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Small Talk

"Duck!"

This was Page's favorite word at 12 months. It meant "waddling, quacking bird," of course, but also "cow," "dog," "cat," "horse," or any creature not a baby (Dada) or a fish (Shhhh). Duck meant "book," too. When you only speak five words, they tend to work overtime.

On the other hand, when Page's older sister, Eleanor, was the same age, she had an impressive 22-word vocabulary, including the phrases "what's that?" "thank you," and "my teddy." But their middle sister, Margaret, didn't utter anything recognizable until exactly on her first birthday. (And it was a doozy: "Art!")

I know all this because I obsessively wrote down the earliest words of all four of my children and continued recording their funny phrases through their preschool years. I did so as a keepsake, but in the process I wound up learning a lot about the fascinating ways babies and toddlers learn to talk.

Indeed, researchers confirm, when it comes to how language develops, there are many surprises in store.

Baby's first words aren't always what we think
Ask most parents what their baby's first word was, and the answer is usually "Dada" or "Mama." Whether these sounds actually mean "Dad" or "Mom," however, is like asking which came first, the chicken or the egg. Babies tend to babble first certain easy-to-make sounds, including p, b, t, d, m, n, and w, says Julie Masterson, Ph.D., a communication sciences and disorders professor at Southwest Missouri State University in Springfield and coauthor of Beyond Baby Talk: A Parent's Complete Guide to Language Development. In most languages, in fact, the words for parents feature these early sounds. "When your baby says 'Ma Ma,' you respond to that," she says. "Whether it was meaningful or not, your reaction encourages your baby to keep going and say it more."

In babbling, which begins at 6 to 8 months with vowel sounds, babies practice making different sound combinations and tones. Within months they often start experimenting with the sounds they hear you making when you speak, and the results can seem excitingly like real words. Tamara Jeffries of Philadelphia swears she heard her daughter, Mali, 10 months, say "hat." "I just can't get her to repeat it," she says.

Your role: Go ahead and get excited about your baby's first "Mama," "Dada," and other possible early words, even if you're not sure they mean anything. You'll encourage more language-building babbles. First words can spring forth anytime between 9 months and 18 months, with 12 months about average.

Parenting contributing editor Paula Spencer is working on a book for moms about trusting your gut, to be published by Crown Books next summer.

Conversation comes before words

In talking to my babies, I sometimes felt like I was a tour guide to a visitor from another planet. "Okay, bunny! Now we eat. Here's your spoon. Here's your sippy cup. Cuppy, cuppy! Mmmm! Do you like your cuppy?" (For full effect, reread in a high-pitched, singsong, peppy way.) Speech experts call this way of talking "child-directed speech," or "parentese."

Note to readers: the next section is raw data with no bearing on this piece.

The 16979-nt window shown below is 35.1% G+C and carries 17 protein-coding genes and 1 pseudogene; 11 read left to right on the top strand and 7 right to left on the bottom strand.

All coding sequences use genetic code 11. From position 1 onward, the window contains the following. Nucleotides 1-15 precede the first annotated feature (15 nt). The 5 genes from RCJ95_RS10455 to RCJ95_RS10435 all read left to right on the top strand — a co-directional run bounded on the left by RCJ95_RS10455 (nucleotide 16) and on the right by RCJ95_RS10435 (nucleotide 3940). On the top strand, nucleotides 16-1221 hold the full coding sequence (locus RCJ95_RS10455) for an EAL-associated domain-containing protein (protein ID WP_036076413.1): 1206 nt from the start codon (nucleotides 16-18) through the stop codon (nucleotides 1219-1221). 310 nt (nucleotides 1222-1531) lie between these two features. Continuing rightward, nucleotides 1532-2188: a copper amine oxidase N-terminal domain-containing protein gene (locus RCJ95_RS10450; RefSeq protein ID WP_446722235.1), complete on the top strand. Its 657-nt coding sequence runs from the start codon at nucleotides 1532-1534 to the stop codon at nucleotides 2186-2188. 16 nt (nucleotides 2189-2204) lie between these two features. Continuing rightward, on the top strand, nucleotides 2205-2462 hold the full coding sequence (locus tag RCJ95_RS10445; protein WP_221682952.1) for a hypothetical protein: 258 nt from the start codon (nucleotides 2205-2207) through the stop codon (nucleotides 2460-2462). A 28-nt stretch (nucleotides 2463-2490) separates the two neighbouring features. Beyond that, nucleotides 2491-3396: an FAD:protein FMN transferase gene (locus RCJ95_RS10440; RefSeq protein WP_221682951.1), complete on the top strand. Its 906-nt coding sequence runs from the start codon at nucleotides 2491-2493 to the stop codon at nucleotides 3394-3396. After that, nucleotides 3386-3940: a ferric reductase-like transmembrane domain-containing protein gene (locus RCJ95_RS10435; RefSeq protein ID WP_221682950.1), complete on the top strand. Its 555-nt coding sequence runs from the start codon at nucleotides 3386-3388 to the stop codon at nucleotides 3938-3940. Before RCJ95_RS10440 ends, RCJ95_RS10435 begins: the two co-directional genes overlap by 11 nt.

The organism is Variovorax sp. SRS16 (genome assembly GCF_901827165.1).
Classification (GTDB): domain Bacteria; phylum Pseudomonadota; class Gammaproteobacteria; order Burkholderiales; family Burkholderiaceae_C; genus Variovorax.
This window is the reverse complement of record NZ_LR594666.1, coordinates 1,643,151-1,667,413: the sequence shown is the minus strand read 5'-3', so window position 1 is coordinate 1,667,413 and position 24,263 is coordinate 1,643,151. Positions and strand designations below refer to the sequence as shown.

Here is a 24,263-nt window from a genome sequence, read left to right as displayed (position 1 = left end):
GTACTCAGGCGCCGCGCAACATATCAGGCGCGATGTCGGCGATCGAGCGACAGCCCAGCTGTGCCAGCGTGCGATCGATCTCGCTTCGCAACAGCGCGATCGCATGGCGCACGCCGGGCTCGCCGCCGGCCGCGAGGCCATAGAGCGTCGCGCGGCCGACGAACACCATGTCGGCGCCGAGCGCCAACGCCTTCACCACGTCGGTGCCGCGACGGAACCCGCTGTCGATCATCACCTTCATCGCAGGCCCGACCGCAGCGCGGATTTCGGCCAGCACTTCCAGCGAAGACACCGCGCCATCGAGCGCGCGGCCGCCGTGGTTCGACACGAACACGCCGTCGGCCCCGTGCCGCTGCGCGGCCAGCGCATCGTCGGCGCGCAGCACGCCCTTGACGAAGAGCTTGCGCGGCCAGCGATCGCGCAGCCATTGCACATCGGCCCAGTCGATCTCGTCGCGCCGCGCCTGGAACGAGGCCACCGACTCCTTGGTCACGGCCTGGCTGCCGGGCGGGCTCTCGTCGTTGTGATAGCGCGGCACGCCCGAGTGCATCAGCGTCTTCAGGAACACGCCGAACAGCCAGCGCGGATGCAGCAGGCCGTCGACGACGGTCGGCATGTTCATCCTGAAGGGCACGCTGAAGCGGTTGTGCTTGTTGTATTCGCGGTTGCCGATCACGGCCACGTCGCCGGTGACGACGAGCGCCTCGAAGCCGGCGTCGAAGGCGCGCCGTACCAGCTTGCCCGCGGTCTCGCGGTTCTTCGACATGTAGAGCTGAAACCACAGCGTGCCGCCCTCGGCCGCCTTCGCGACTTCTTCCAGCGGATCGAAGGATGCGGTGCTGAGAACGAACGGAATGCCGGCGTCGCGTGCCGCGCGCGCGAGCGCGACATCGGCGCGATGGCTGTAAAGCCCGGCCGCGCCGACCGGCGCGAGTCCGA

Most parents of young children can't help it  -- a higher tone and shorter utterances, with an emphasis on key words, just comes out instinctively. Turns out it's not only engaging, but it helps your little one learn new words faster.

Another key feature of parentese is pauses, as if we're waiting for the baby to take his turn in the dialogue. You say, "Hey, boo boo! How are you?" And then your baby goes, "Goo goo goo!" back.

Your role: Talk to your baby long before you think he can understand you. Leave pauses for your baby to "reply." These are the first steps in the amazing dance of conversation. Don't worry that you sound silly or are "talking down" to your baby. In fact, you're talking in a way that's age-appropriate.

Newbie talkers have different styles

Two of my children's playlists of first words were heavy on the nouns: They caught on quickly to words like "ball," "dog," "cat," "book." The other two mixed in more active words, like "hi," "bye-bye," "no," "more," "gone-gone." In fact, speech-development researchers say there are two types of toddlers: noun lovers and noun leavers.

Those who use a lot of nouns have a "referential" style, using language to label their world. Often girls and firstborns, these noun lovers tend to have a more cautious verbal style and acquire speech earlier, says Masterson. They love games that involve naming, such as What's This? or Name the Body Part.

Noun leavers (who have an "expressive" style) use words to engage with people and things. They tend to jump into sentences sooner and are less cautious in their speech  -- they try new words without caring much about getting the pronunciation right. They enjoy games where they get to contribute, like saying "peekaboo!" or "wee wee wee" in "This Little Piggy."

Your role: Don't get too hung up on comparing your new talker's vocabulary with that of other babies you meet. Different first words simply indicate different routes to the same fluency. Will a social speaker grow up to be a social butterfly? No studies have correlated early speaking style to later personality. When a child's vocabulary hits 100 to 200 words (around 24 to 30 months), the style difference disappears.

So much is said with so few words
Even once a child seems to clearly call her father "Dada" or "Daddy," she may also call the mailman, the meter reader, and the guy next door "Daddy," too. The multi-purpose word is simply an ordinary stage of language development (called overextension) and usually shows up when toddlers are between 12 and 24 months. Your child does understand the difference between Daddy and Mailman Pete but doesn't yet possess all the words to verbalize those distinctions.

Toddlers work their limited vocabulary hard. Basically, your child's early words describe things and events in their immediate world, says Diane Paul, Ph.D., director of clinical issues in speech-language pathology for the American Speech-Language-Hearing Association. The same few words refer to existence (this), disappearance (gone), recurrence (more), action (go), location (here), possession (mine), and attribution (big). Take the words "Mommy go." Said when Mom's away, they can mean, "She's gone." When she's close by, "Mommy go" may mean "Go away" or "Let's go outside, Mom."